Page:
Petrol duty frozen in 2014 UK budget announcement

diesel pumps The freezing of fuel duty and £200 million of spending on potholes are the two budget announcements most directly linked to the tyre industry

British chancellor of the exchequer George Osborne has opted to freeze fuel duty as part of his 2014 budget statement, given today (19 March) in the House of Commons. Arguably the most tyre-specific announcement after the freezing of fuel duty was the news that an extra £200 million for pothole maintenance.

Osborne also announced a series of tax changes for low and middle income workers. These mean that tax free allowances will increase to £10,500 in 2015, up £500 from the presence level. In addition the 40 pence per pound tax threshold will go up slightly. This means the threshold for the 40p tax rate will rise from £41,450 to £41,865 next month and to £42,285 next year.

Businesses will have taken note of the chancellor’s reference to a scheme designed to boost exports – doubling the amount of finance available for this project to £3 billion. The annual 100 per cent tax allowance for investment has been doubled to £500,000 and will run to the end of 2015. The idea is that the government will support UK exports in order that they reach £1 trillion by 2020, and for 100,000 more UK companies to be exporting by 2020. At the same time stamp duty on houses worth more £500,000 is to rise to 15 per cent for those bought by companies as part of tax avoidance measures.

In addition to the business-orientated announcements he opened up more tax-free savings options in the ISA scheme and announced new “pensioner bonds” designed to increase saving returns. The three year version of these bonds is expected to offer a 4 per cent rate of return. The one-year equivalent will have aa 2.8 per cent interest rate. Meanwhile cash and stocks ISAs will be merged into a new single ISA with an annual tax-free savings limit of £15,000 from 1 July. The limit for Junior ISA will be raised to £4,000.

As well as freezing petrol duty, the chancellor cut bingo duty from 20 per cent to 10 per cent and halted duty increases on Scotch Whisky and cider. Furthermore he cut duty on a pint of beer by a penny, however he put the price of cigarettes up.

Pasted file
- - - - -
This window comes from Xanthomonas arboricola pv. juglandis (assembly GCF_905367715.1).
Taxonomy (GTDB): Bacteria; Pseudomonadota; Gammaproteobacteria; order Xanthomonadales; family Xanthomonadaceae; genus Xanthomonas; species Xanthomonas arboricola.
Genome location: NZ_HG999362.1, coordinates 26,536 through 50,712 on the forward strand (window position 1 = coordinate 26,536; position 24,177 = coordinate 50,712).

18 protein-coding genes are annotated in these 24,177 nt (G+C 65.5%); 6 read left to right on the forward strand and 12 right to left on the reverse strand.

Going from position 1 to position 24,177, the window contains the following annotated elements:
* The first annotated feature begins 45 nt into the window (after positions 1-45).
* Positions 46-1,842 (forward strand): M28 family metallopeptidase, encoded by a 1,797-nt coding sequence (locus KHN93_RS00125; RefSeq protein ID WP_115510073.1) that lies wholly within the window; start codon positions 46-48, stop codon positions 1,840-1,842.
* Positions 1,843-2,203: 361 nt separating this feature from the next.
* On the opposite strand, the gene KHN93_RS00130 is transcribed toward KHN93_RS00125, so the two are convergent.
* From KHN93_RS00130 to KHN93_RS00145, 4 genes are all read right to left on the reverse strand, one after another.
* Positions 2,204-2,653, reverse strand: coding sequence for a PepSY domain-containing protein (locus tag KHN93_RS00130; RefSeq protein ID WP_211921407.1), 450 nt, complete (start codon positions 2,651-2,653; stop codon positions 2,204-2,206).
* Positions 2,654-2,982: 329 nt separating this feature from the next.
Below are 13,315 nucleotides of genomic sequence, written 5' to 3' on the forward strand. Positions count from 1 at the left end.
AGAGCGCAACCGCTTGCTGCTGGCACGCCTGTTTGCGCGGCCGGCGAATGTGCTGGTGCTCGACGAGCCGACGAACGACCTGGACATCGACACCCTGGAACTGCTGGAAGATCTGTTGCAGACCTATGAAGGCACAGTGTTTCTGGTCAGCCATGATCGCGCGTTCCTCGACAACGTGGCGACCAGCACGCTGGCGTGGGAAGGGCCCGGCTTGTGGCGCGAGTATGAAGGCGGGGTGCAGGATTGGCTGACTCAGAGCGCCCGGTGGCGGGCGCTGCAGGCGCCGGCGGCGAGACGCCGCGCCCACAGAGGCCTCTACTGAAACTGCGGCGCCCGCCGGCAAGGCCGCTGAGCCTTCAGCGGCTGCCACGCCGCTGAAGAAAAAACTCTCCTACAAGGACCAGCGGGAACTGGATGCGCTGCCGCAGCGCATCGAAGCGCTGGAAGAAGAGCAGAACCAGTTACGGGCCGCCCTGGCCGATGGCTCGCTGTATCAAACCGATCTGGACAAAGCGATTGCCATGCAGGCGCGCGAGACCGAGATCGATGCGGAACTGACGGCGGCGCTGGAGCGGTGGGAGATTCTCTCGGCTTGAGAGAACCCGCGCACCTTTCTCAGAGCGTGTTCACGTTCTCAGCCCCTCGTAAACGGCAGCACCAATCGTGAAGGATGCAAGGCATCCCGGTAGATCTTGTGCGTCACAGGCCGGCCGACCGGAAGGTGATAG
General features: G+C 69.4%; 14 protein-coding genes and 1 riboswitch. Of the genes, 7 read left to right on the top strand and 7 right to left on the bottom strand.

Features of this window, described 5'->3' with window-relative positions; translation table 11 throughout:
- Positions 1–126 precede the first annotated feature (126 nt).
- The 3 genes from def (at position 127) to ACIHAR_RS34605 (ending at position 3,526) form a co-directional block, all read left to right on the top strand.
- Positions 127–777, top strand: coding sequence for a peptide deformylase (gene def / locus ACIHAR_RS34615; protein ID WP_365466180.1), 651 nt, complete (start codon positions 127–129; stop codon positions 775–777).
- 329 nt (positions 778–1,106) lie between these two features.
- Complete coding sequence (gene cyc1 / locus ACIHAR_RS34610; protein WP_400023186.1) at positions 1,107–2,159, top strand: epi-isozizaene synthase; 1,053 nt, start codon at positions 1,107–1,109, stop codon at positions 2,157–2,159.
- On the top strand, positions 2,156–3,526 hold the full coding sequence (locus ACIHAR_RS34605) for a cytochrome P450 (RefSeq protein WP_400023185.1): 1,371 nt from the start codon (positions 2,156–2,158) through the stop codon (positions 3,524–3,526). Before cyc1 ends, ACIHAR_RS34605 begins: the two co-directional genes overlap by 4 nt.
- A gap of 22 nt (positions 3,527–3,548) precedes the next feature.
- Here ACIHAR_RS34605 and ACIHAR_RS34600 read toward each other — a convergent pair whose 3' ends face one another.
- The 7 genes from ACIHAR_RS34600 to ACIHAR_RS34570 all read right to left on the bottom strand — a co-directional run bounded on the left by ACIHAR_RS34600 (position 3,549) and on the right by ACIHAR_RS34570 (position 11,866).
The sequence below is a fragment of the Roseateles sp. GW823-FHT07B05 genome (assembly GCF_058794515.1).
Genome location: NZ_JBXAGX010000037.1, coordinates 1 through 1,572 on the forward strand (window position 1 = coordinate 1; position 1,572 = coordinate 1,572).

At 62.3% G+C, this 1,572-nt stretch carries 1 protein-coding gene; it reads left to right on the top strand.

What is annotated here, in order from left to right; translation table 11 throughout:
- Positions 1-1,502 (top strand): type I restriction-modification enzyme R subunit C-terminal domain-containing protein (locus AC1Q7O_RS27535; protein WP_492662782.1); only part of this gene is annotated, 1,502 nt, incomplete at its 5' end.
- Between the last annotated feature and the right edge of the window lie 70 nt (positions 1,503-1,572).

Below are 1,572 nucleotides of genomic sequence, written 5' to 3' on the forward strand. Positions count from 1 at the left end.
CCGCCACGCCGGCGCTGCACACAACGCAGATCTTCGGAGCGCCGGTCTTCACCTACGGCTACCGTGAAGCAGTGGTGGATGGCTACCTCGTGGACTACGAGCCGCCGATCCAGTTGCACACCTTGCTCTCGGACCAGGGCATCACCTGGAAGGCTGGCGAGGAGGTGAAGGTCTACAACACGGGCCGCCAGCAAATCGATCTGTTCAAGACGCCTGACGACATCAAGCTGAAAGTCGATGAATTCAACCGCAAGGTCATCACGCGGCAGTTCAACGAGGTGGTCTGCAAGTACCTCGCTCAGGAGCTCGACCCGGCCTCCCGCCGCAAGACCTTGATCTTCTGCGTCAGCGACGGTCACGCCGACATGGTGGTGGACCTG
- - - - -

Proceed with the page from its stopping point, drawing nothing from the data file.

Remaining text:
The response from trade and industry

Amongst the first to share their reponse to the announcement was IAM director of policy and research, Neil Greig, who broadly welcomed increased spending on road repairs, saying: “Every little helps and it will be welcomed in many areas hit by this year’s bad weather. With a £10 billion backlog in repairs however, it is only through consistent long term funding that the pothole problem can finally be fixed.”

On a wider economic plain, there is much political mileage to be made by characterising recent improvement in employment rates, but the chancellors claims that Britain has a higher rate of employment than the US for the first time in three decades needs to be balanced by the fact that their economy was home to the financial crash and is bigger ship to steer. A slower recovery there and faster turnaround in the smaller and therefore more nimble British economy was always poised to produced such a statistic.

Nevertheless, the CBI commented on the latest official labour market data, showing that employment rose by 105,000 and unemployment fell by 63,000 in the three months to January 2014 during the day before the budget announcement. Neil Carberry, CBI director of Employment and Skills, said: “With pay in the private sector rising by 1.6 per cent and inflation now at 1.9 per cent, the wage squeeze is continuing to ease in the private sector. “It’s not surprising that jobs growth has slowed a little as firms make better use of staff they have retained and recruited in the aftermath of the crisis, meaning unemployment will come down more gradually.”


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